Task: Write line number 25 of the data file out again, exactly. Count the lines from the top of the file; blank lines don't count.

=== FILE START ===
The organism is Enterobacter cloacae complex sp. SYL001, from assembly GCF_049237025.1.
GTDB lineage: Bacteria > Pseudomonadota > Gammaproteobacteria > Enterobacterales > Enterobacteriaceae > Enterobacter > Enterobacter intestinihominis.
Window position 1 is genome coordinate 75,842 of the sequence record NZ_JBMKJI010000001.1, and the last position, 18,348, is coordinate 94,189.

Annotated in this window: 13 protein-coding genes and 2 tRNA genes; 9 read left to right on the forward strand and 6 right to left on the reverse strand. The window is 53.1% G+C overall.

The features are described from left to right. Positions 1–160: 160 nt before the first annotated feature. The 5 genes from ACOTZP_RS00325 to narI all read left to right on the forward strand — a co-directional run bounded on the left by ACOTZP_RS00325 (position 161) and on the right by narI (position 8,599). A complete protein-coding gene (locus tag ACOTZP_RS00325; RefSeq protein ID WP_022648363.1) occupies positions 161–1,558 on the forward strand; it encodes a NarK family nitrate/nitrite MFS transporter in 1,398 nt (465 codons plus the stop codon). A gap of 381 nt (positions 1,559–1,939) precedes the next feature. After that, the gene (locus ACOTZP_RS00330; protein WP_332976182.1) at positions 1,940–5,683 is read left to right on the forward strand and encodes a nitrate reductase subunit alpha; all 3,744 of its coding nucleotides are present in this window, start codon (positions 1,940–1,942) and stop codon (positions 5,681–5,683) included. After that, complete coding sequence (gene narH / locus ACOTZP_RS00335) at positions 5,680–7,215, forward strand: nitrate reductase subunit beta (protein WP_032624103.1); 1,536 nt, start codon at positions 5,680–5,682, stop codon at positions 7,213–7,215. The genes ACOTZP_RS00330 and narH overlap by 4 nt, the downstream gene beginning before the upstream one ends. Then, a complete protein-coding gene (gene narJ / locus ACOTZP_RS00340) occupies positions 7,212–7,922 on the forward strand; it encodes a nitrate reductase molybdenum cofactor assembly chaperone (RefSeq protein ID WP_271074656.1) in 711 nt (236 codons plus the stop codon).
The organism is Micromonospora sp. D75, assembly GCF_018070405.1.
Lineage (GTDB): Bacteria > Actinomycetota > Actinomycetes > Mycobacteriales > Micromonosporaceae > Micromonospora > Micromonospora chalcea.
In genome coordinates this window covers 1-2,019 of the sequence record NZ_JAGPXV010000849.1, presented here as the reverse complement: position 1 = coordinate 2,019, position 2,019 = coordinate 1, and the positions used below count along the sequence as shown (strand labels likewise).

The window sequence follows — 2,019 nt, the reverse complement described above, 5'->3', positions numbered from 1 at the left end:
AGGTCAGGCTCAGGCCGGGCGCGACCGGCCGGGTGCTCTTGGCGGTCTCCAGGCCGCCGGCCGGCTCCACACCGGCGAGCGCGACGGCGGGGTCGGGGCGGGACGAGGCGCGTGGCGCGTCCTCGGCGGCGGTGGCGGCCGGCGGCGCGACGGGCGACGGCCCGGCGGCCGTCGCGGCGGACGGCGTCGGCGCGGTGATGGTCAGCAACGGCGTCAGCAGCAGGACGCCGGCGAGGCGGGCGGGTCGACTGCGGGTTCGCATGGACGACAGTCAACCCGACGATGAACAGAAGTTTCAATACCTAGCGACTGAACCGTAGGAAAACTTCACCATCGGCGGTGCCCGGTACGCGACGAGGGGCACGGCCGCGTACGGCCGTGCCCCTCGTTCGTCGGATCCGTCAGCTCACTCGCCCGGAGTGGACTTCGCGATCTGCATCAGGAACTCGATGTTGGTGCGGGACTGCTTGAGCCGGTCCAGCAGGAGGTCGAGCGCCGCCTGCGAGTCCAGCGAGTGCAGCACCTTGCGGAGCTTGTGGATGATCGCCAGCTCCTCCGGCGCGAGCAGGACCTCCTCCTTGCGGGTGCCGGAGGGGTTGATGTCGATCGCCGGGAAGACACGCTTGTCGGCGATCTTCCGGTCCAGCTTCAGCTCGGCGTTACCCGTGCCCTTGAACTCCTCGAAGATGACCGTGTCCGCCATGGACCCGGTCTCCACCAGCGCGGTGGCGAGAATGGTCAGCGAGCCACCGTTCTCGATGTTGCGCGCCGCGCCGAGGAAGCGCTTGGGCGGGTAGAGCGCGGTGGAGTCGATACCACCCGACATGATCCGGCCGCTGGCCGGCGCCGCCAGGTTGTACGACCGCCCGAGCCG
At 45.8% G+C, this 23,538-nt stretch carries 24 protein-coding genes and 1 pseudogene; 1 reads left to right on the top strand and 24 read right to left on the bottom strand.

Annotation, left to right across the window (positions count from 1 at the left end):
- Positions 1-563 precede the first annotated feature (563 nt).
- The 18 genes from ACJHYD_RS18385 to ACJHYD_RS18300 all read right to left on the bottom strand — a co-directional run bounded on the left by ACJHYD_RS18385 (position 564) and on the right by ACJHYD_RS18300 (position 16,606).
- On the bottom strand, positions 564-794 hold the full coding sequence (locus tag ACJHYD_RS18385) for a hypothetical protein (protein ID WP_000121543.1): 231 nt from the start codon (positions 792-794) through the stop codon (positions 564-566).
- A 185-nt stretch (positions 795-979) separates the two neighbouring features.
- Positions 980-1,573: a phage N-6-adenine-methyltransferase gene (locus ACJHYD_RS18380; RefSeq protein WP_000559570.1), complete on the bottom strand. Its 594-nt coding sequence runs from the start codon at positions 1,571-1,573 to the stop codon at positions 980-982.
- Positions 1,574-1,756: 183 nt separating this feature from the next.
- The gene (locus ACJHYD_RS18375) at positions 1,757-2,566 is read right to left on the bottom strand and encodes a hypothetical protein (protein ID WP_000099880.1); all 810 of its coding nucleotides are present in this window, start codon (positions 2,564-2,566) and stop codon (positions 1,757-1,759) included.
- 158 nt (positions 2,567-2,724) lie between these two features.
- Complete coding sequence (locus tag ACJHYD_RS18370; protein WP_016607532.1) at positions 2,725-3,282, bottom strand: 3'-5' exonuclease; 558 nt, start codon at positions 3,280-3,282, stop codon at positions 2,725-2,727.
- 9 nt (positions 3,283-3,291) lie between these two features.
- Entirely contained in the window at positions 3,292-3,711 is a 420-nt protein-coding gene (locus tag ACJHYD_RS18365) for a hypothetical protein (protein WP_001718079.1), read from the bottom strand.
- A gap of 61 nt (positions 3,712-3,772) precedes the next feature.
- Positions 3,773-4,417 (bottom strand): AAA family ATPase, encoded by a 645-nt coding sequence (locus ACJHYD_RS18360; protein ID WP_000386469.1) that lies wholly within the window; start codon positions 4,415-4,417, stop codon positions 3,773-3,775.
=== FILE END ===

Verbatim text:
- Positions 3,773-4,417 (bottom strand): AAA family ATPase, encoded by a 645-nt coding sequence (locus ACJHYD_RS18360; protein ID WP_000386469.1) that lies wholly within the window; start codon positions 4,415-4,417, stop codon positions 3,773-3,775.